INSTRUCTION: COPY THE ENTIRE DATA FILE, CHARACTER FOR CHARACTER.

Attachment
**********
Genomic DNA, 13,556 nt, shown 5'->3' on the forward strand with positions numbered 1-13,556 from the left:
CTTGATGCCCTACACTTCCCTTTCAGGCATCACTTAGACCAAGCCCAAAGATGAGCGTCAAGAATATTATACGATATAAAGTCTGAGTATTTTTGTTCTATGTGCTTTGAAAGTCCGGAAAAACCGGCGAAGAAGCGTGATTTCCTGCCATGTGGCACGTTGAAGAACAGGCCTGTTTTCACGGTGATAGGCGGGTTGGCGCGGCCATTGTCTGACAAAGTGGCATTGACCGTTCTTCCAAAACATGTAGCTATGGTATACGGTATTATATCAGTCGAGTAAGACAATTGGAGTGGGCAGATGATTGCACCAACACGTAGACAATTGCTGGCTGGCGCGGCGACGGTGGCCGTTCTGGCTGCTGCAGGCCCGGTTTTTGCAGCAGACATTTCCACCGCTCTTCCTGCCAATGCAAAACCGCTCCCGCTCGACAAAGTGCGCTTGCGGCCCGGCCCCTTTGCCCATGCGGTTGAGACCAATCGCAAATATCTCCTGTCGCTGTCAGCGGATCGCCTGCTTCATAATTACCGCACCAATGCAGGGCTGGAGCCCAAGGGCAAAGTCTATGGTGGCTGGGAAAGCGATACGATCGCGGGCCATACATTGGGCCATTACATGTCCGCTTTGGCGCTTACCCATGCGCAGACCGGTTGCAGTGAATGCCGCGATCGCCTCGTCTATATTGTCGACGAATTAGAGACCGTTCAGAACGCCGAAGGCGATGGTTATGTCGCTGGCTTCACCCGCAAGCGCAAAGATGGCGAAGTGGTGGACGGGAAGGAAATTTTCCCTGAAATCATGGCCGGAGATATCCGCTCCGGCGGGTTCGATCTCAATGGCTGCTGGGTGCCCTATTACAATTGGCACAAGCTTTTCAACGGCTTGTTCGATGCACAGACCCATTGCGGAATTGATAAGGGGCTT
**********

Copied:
Genomic DNA, 13,556 nt, shown 5'->3' on the forward strand with positions numbered 1-13,556 from the left:
CTTGATGCCCTACACTTCCCTTTCAGGCATCACTTAGACCAAGCCCAAAGATGAGCGTCAAGAATATTATACGATATAAAGTCTGAGTATTTTTGTTCTATGTGCTTTGAAAGTCCGGAAAAACCGGCGAAGAAGCGTGATTTCCTGCCATGTGGCACGTTGAAGAACAGGCCTGTTTTCACGGTGATAGGCGGGTTGGCGCGGCCATTGTCTGACAAAGTGGCATTGACCGTTCTTCCAAAACATGTAGCTATGGTATACGGTATTATATCAGTCGAGTAAGACAATTGGAGTGGGCAGATGATTGCACCAACACGTAGACAATTGCTGGCTGGCGCGGCGACGGTGGCCGTTCTGGCTGCTGCAGGCCCGGTTTTTGCAGCAGACATTTCCACCGCTCTTCCTGCCAATGCAAAACCGCTCCCGCTCGACAAAGTGCGCTTGCGGCCCGGCCCCTTTGCCCATGCGGTTGAGACCAATCGCAAATATCTCCTGTCGCTGTCAGCGGATCGCCTGCTTCATAATTACCGCACCAATGCAGGGCTGGAGCCCAAGGGCAAAGTCTATGGTGGCTGGGAAAGCGATACGATCGCGGGCCATACATTGGGCCATTACATGTCCGCTTTGGCGCTTACCCATGCGCAGACCGGTTGCAGTGAATGCCGCGATCGCCTCGTCTATATTGTCGACGAATTAGAGACCGTTCAGAACGCCGAAGGCGATGGTTATGTCGCTGGCTTCACCCGCAAGCGCAAAGATGGCGAAGTGGTGGACGGGAAGGAAATTTTCCCTGAAATCATGGCCGGAGATATCCGCTCCGGCGGGTTCGATCTCAATGGCTGCTGGGTGCCCTATTACAATTGGCACAAGCTTTTCAACGGCTTGTTCGATGCACAGACCCATTGCGGAATTGATAAGGGGCTT